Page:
It happens every time I head out on the paved trails just steps from where I live in Indiana to log some miles. Somebody inevitably shouts something at me from their car as they pass by. I’ve heard everything from “Where’s the snow?” to “Are you asphalt skiing?”
Those comments, which used to make me cringe, now make me laugh. I totally get it. After all, I am a bit of an enigma, namely because I’m walking with a pair of poles. I’ve earned a reputation as “that girl with poles,” something I always hear when I meet people for the first time and they realize where they’ve seen me.
Walking with poles might sound odd, but it’s actually a sport called Nordic walking that’s popular in Scandinavia and other parts of Europe. I fell so hard for this sport when I was introduced to it over a decade ago that I started competing in it and at one point, held six world records. Although only two still stand (one in marathon distance and another for 20 miles), I’m as passionate about Nordic walking as I ever have been. Here’s why.
Nordic walking originated as a dry-land/warm-weather training alternative for cross-country skiers.
If there's a sport I love as much as Nordic walking, it’s cross-country skiing (classic style). It’s one of the most aerobic sports you can do, and I love that it not only works my entire body but also lulls me into a rhythm. As I slice through the snow, I hear the gentle purr of my skis, I watch my ski tips move steadily as if they were two boats in an Olympic rowing competition, and I feel the steady beat of my heart. I’m also out in nature, usually in a wooded area, and there’s nothing more peaceful than having trees as your exercise buddies.
So it makes a lot of sense that I fell in love with the snow-free version of the sport. Also, because the Finnish technically invented Nordic walking, it's fitting that I like it, since I’m 51 percent Finn.
Nordic walking is not very different from regular walking—you’re just adding ski poles for your hands.
When a leading ski pole manufacturer—that also makes poles for Nordic walking—invited me and a few other journalists a few years ago to learn the sport during a weekend trip to Vermont, and even train with some members of the Canadian national cross-country skiing team, I jumped at the chance.
For three days, I learned the basic Nordic walking technique, which is not much different than simply walking, besides the fact that you have poles in your hands. Opposite arm moves with opposite leg. Yet for many people, putting poles in their hands suddenly makes a motion they’ve been doing since they were maybe nine months old challenging. Unless you’re an avid cross-country skier, you’re not used to moving with poles so there is a learning curve with the sport.
That’s why you start by dragging the poles behind you (you have straps to keep your hands attached). Once you get that, you start planting the poles so that you stab the pole on the ground somewhere between the back of your front foot and front of your back foot. The last step is pushing the poles back (hello, triceps!) when your arms reach your hips.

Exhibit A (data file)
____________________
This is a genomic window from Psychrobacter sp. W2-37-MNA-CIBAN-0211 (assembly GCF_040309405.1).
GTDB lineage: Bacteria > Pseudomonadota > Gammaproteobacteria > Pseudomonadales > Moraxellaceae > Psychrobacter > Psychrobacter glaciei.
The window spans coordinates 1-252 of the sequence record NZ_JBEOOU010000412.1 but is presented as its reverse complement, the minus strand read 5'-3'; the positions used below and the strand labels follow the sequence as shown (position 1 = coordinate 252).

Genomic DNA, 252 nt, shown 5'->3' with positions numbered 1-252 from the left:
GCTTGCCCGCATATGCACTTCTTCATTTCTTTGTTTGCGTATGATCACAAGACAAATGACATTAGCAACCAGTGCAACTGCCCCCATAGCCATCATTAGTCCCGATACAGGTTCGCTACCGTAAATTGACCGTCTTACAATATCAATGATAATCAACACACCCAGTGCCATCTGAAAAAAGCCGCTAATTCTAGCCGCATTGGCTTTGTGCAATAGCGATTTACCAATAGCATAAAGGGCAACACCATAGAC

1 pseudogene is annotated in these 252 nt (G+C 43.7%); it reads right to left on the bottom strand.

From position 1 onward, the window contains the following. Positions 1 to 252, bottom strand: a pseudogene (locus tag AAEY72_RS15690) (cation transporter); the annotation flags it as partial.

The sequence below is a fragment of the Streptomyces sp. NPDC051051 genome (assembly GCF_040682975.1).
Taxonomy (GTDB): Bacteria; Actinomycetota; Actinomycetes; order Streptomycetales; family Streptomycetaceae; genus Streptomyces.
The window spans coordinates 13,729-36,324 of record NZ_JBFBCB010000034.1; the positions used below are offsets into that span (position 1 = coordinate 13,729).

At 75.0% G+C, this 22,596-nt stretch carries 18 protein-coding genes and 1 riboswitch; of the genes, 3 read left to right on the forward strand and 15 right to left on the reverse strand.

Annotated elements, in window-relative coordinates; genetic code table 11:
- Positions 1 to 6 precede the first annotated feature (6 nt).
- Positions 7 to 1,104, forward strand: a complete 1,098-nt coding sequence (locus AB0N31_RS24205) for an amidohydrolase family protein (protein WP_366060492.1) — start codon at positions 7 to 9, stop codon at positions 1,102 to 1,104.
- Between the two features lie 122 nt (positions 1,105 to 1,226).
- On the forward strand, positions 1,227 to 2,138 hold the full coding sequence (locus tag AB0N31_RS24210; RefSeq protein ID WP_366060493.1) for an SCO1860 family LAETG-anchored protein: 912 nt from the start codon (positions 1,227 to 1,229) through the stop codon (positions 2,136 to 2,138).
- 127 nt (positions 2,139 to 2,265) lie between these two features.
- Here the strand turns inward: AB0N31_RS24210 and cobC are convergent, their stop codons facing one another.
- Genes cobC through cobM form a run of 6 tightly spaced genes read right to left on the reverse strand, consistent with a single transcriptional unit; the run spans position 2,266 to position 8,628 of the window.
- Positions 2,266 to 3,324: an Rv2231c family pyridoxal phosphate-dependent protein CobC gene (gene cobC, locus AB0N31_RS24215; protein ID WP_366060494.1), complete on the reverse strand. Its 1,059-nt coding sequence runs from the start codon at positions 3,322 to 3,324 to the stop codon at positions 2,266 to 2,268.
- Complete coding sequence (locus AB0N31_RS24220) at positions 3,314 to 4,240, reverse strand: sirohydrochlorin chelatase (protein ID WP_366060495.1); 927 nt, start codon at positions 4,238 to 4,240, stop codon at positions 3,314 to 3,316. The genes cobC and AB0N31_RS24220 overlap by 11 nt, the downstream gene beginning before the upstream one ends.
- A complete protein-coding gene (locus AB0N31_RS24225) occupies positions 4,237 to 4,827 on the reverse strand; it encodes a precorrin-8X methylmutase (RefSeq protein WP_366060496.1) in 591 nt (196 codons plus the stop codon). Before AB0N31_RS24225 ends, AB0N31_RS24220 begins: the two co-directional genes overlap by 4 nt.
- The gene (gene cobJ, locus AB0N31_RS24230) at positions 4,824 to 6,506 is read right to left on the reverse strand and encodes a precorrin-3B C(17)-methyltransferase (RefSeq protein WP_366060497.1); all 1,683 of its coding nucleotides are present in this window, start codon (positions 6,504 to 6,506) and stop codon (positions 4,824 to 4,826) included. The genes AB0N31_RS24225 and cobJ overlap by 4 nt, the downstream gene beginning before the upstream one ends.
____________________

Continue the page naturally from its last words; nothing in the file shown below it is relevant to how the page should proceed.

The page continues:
Once you get the hang of it, you can cruise along and even achieve a similar intensity as running but with less perceived exertion.
In other words, even though a heart rate monitor will tell you that you’re working hard, it doesn’t always feel like it. The reason? Instead of using only two limbs, you’re distributing the workload between four limbs, which explains why we Nordic walkers don’t feel as beat up after doing an intense workout (or even a half or full marathon) as we would if we were running.
Since Nordic walking has you using more muscles in your body at once than regular walking does, you’re also naturally going to up the intensity. Go as slow or as fast as you’d like, but whatever speed you choose, you’re still working at a higher intensity than you would be without the poles. In fact, according to the American Nordic Walking Association, you engage about 90 percent of the muscles in your body while Nordic walking. And although you do use your core when you're walking or running, Nordic walking engages and challenges the upper body in ways that running never did. Truth be told, as a result of Nordic walking, I’ve never felt so strong, not only in my legs but also core my and upper body.
What’s more, Nordic walking is by nature a low-impact sport, which makes this an ideal cross-training option for runners.
I don’t just walk with poles. I’m also doing interval training, speed work, and traversing different terrains.
On days that I’m doing interval training, I might be bounding, leaping, or skipping. I might even run with poles in Fartlek-style training, a type of unstructured speed play where I alternate between moderate-intensity walking and a little bit more vigorous walking. And I don’t have to stick with road surfaces alone, although I have snagged all of my world records on that surface. The poles have rubber booties or “paws” at the bottom to cover their spiked tip when you’re on a road. Yet you can take the paws off and use the poles on dirt trails. You can even buy “baskets” (round disks that slip onto the bottom of the poles) to do this in the snow.
And just like with running, Nordic walking is a great way to work out when traveling, while simultaneously exploring a new place. You can get collapsible versions of poles that pack well in a suitcase, though you just can’t carry them onto planes—they have to go in your checked luggage. You can also buy non-collapsible poles (which is what I use to compete), that are stored in their own bag and checked just like skis are.
The poles provide such a rhythmic experience that every time I use them, I feel not only physically recharged but mentally, too, especially when I’m in a park or nature setting. I wish I could put poles in everybody’s hands. Anybody care to join me for a little asphalt skiing?